In this new digital age, there is constant discussion on Talent Management contributions, capabilities and strategies for organisations. In this particular case, we are going to further explore the input that millennials bring to this new scenario for work.
We should start with how different collaborators ought to interact inside an organisation, especially millennials who are given priority in companies due to their contributions and recognition in the labour market.
One of the main characteristics of this population has to do with creativity. Millennials value the opportunities they are given to create, innovate and develop new ideas. They have built in a chip inside themselves where they can develop new skills, visualize new ways of doing things and find new opportunities at personal and organisational levels from a disruptive outlook.
They have also taught us to balance life and work. They are very clear that if they perform outstandingly at work, they must have a balanced social life, sharing with their friends and family. They too must seek their purpose and, something they find challenging, seek to travel the world. That is why people, teams, leaders and companies have embraced whole-heartedly that it is possible to have results and to take on new challenges without sacrificing their personal lives and their free time for their interests. This vital well-being makes organisations view their employees in a different light with specific individual models in line with the collaborator’s needs and generating a better level of engagement.
However, it is important to understand what is it that millennials exactly look for in their workplace; a study conducted by Brandon Rigoni and Amy Adkins, (2016), in the Harvard Business Review on “What Millennials Want from a New Job” states that for all employees, the opportunities to learn and grow and the quality of an excellent leader are the key attributes on the list, but such situations are often more relevant to millennials. They fundamentally think that the work and development opportunities in a company will give them the drive and energy to grow professionally, yet they also want to feel engaged in their role and to work for a leader who will invest in their development. They need to feel sure that an organisation will help them learn, grow and develop to progress in their careers.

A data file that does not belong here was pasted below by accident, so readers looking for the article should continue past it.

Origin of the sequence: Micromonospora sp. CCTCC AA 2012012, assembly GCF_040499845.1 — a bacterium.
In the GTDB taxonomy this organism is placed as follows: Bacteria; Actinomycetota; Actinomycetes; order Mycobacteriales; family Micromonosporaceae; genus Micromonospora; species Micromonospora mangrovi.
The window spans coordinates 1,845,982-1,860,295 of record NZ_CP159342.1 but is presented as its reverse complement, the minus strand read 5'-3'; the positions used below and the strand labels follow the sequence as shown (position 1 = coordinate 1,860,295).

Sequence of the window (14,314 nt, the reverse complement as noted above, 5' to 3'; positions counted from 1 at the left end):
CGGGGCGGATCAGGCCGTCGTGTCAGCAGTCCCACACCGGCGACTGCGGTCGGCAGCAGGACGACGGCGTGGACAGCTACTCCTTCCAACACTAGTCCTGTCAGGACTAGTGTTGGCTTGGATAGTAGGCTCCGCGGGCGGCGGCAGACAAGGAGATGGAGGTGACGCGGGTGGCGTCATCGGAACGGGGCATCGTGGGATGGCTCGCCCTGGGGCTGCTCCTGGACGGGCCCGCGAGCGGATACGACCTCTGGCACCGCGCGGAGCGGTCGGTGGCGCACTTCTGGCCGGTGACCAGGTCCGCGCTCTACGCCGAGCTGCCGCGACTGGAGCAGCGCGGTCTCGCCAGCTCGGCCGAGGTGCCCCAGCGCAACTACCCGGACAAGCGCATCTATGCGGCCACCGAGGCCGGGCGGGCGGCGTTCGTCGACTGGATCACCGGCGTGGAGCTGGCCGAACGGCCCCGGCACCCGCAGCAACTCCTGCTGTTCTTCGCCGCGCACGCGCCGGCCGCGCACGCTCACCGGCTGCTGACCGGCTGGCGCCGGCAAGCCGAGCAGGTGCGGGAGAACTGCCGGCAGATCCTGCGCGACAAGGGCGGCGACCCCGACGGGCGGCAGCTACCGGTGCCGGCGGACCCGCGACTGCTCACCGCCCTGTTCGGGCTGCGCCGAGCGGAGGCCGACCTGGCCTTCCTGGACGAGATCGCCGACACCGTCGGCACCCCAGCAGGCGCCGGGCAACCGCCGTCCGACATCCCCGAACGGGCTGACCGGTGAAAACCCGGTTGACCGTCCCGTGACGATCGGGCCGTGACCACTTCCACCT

Today we have observed how organisations have taken on the task of involving several generations to achieve their objectives and improve their productivity in increasingly competitive and disruptive markets. However, companies must go a step further for new millennial leaders to become truly engaged, it’s not enough to offer spaces of creativity and innovation, a career plan for their growth and development, or the long-awaited flexible working hours, home office, etc.
According to Tracy Benson, (2016) in her Harvard Business Review article, “Motivating Millennials Takes More than Flexible Work Policies”, there are five identifiable ways in which leaders can adapt their management and communication styles to accommodate and develop millennial organisations:
- Create a compelling vision that the company, leaders or teams are contributing to society. A meaningful a purpose is part of the reason why millennials choose to work in a company, participate in volunteer activities, sustainability and climate change, etc.
- Train managers and leaders to communicate openly, effectively and frequently. This generation has brought inside organisations a culture of assertive communication and constant feedback.
- Adoption of technology in the workplace. The technologies that have empowered their personal lives are driving communication and innovation at work; they have taught us to use social networks for the purposes of productivity and employer branding in our companies.
- Build an environment that encourages collaborators to research and develop their ideas. They have injected us with an entrepreneurial and collaborative spirit, learning-focused cultures, experimentation and innovation.
- Less hierarchical organisational structures. The millennial generation wants and works from a collaborative angle, through mutual interests, with less managerial levels, from project to project delivering agile and immediate results, allowing them to solve major problems in companies.
Organisations and their leaders are already experiencing these changes. They will be ones, with their determination and openness to new forms of work between generations, who will be more profitable and successful.